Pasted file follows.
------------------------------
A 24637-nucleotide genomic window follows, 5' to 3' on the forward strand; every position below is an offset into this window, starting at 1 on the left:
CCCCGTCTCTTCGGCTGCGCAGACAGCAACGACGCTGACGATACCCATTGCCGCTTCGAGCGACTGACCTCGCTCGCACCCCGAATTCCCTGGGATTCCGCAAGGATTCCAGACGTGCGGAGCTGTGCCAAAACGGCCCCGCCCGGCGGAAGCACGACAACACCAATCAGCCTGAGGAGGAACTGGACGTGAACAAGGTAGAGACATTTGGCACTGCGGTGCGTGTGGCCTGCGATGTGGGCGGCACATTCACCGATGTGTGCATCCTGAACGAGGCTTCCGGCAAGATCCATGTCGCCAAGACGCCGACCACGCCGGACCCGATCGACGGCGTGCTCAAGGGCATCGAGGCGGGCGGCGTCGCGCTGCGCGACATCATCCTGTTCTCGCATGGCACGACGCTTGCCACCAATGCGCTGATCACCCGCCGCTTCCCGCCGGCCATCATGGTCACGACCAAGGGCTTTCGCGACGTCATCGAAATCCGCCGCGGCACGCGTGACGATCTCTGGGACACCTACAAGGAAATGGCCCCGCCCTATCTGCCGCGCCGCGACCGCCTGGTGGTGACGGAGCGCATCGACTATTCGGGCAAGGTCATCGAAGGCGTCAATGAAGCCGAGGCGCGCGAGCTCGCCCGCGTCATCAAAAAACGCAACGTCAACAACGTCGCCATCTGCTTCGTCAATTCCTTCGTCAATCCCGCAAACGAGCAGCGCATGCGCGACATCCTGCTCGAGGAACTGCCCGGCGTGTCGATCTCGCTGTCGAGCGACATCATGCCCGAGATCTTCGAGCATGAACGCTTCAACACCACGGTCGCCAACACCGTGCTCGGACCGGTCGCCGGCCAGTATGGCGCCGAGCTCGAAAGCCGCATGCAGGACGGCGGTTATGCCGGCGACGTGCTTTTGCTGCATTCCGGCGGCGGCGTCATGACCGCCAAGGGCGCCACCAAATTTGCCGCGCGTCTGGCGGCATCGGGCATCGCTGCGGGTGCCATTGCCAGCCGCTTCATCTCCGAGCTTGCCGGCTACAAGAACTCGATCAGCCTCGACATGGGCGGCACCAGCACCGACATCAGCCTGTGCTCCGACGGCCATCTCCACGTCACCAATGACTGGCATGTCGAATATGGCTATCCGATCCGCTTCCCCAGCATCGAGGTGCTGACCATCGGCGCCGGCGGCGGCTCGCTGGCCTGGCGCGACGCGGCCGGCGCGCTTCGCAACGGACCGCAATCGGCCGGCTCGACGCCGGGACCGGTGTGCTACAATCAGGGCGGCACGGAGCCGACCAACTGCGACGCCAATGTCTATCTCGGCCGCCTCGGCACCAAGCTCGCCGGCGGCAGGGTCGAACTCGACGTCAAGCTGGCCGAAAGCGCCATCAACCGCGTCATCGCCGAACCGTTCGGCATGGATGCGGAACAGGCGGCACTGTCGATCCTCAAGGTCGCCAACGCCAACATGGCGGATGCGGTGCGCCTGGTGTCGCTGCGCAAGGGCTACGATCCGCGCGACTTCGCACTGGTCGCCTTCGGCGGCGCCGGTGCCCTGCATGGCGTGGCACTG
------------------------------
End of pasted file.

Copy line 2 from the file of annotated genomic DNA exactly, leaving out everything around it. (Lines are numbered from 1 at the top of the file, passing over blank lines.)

CCCCGTCTCTTCGGCTGCGCAGACAGCAACGACGCTGACGATACCCATTGCCGCTTCGAGCGACTGACCTCGCTCGCACCCCGAATTCCCTGGGATTCCGCAAGGATTCCAGACGTGCGGAGCTGTGCCAAAACGGCCCCGCCCGGCGGAAGCACGACAACACCAATCAGCCTGAGGAGGAACTGGACGTGAACAAGGTAGAGACATTTGGCACTGCGGTGCGTGTGGCCTGCGATGTGGGCGGCACATTCACCGATGTGTGCATCCTGAACGAGGCTTCCGGCAAGATCCATGTCGCCAAGACGCCGACCACGCCGGACCCGATCGACGGCGTGCTCAAGGGCATCGAGGCGGGCGGCGTCGCGCTGCGCGACATCATCCTGTTCTCGCATGGCACGACGCTTGCCACCAATGCGCTGATCACCCGCCGCTTCCCGCCGGCCATCATGGTCACGACCAAGGGCTTTCGCGACGTCATCGAAATCCGCCGCGGCACGCGTGACGATCTCTGGGACACCTACAAGGAAATGGCCCCGCCCTATCTGCCGCGCCGCGACCGCCTGGTGGTGACGGAGCGCATCGACTATTCGGGCAAGGTCATCGAAGGCGTCAATGAAGCCGAGGCGCGCGAGCTCGCCCGCGTCATCAAAAAACGCAACGTCAACAACGTCGCCATCTGCTTCGTCAATTCCTTCGTCAATCCCGCAAACGAGCAGCGCATGCGCGACATCCTGCTCGAGGAACTGCCCGGCGTGTCGATCTCGCTGTCGAGCGACATCATGCCCGAGATCTTCGAGCATGAACGCTTCAACACCACGGTCGCCAACACCGTGCTCGGACCGGTCGCCGGCCAGTATGGCGCCGAGCTCGAAAGCCGCATGCAGGACGGCGGTTATGCCGGCGACGTGCTTTTGCTGCATTCCGGCGGCGGCGTCATGACCGCCAAGGGCGCCACCAAATTTGCCGCGCGTCTGGCGGCATCGGGCATCGCTGCGGGTGCCATTGCCAGCCGCTTCATCTCCGAGCTTGCCGGCTACAAGAACTCGATCAGCCTCGACATGGGCGGCACCAGCACCGACATCAGCCTGTGCTCCGACGGCCATCTCCACGTCACCAATGACTGGCATGTCGAATATGGCTATCCGATCCGCTTCCCCAGCATCGAGGTGCTGACCATCGGCGCCGGCGGCGGCTCGCTGGCCTGGCGCGACGCGGCCGGCGCGCTTCGCAACGGACCGCAATCGGCCGGCTCGACGCCGGGACCGGTGTGCTACAATCAGGGCGGCACGGAGCCGACCAACTGCGACGCCAATGTCTATCTCGGCCGCCTCGGCACCAAGCTCGCCGGCGGCAGGGTCGAACTCGACGTCAAGCTGGCCGAAAGCGCCATCAACCGCGTCATCGCCGAACCGTTCGGCATGGATGCGGAACAGGCGGCACTGTCGATCCTCAAGGTCGCCAACGCCAACATGGCGGATGCGGTGCGCCTGGTGTCGCTGCGCAAGGGCTACGATCCGCGCGACTTCGCACTGGTCGCCTTCGGCGGCGCCGGTGCCCTGCATGGCGTGGCACTG